Bayer’s and Regeneron’s blockbuster Eylea could be facing serious competition, as Novartis boasts with positive Phase III results for AMD.

Novartis has been struggling on the age-related macular degeneration (AMD) market since its Roche-partnered VEGF-A inhibitor Lucentis was outperformed by Eylea from Bayer and Regeneron, which required a less-frequent dosing schedule and was placed at a lower per-dose price. Now, the Swiss drug maker is set to reconquer the space, after its new VEGF-A inhibitor RTH258 won a head-to-head race against Eylea in two pivotal Phase III trials.

According to Novartis, its drug candidate was able to match Eylea in the average change in best-corrected visual acuity (BCVA) over 48 weeks, meeting its primary and secondary endpoints. While the drug also had a comparable side-effect profile, RTH258 only required a dosing every 12 weeks, compared to Eylea which is dosed every 8 weeks, thus, reducing the need for injections to four times a year.

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AMD

Infographic from the NIH’s National Eye Institute on the incidence of AMD in the US.

In a note to investors, analysts at Jefferies called this “a significant differentiator and competitive advantage for RTH258” and subsequently Novartis shares have climbed 1.2% by 16:04 GMT. Detailed analysis of the data is ongoing and Novartis is now heading for regulatory filing in 2018 with analysts predicting the new drug to rake in peak sales of $2B (€1.8B) if it also claims approval in diabetic macular edema.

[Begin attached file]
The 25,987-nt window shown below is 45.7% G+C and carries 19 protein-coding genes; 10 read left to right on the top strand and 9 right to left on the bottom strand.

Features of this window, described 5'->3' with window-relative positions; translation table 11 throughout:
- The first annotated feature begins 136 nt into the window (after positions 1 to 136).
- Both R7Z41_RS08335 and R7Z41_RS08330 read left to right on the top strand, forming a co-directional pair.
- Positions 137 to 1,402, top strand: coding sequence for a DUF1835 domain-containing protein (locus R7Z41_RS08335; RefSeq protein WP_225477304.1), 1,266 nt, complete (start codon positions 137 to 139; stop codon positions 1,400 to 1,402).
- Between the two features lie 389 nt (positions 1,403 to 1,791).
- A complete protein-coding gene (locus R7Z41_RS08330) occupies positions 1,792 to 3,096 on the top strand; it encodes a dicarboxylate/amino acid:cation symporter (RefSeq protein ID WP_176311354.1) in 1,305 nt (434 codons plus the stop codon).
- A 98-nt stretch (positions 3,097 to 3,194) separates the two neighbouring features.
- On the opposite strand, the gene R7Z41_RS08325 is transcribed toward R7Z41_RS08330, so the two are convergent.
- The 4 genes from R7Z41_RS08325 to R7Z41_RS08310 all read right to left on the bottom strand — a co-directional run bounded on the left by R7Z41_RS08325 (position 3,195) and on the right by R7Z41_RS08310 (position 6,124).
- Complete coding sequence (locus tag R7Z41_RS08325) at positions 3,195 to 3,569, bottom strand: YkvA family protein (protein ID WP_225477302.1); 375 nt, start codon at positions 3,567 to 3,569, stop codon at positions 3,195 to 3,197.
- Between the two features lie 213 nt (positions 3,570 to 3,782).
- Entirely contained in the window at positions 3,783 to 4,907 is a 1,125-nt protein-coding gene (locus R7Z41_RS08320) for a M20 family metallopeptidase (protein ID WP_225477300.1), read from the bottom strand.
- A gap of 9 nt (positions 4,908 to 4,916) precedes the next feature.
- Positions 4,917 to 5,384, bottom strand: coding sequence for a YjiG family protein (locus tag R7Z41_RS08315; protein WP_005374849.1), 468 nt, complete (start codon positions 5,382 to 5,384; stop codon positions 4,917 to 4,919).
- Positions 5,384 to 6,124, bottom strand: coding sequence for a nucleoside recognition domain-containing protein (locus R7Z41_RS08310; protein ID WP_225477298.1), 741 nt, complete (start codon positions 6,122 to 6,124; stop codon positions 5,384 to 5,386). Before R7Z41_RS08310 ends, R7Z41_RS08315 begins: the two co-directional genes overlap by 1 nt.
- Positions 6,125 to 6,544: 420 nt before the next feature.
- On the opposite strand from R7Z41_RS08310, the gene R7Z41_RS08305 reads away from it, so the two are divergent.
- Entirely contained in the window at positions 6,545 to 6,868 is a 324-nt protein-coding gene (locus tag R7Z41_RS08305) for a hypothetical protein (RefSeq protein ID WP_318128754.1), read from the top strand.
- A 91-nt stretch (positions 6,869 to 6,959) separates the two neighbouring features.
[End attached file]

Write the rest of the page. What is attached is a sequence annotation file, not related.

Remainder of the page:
RTH258 is a humanized single chain antibody fragment that is much smaller (26kDa) than its competitors, allowing for better tissue penetration and more rapid clearance from the systemic circulation. The drug was moved to Novartis’ pharmaceutical business in early 2016 when the company revamped its beleaguered Alcon eye care business, which might soon be shed by the Big Pharma.

If all goes well, RTH258 could revive Novartis’ AMD pipeline, after Lucentis’ sales dropped by 11% in 2016, missing analysts expectations. Novartis could also use the blockbuster to bolster its pharma division as its bestseller Gleevec is facing generic competition. However, competition could become even more fierce as Allergan is also running Phase III trials with a new VEGF-A inhibitor for AMD. Allergan expects to release results in 2018.

Images via shutterstock.com / memorisz and CC 2.0 / National Eye Institute

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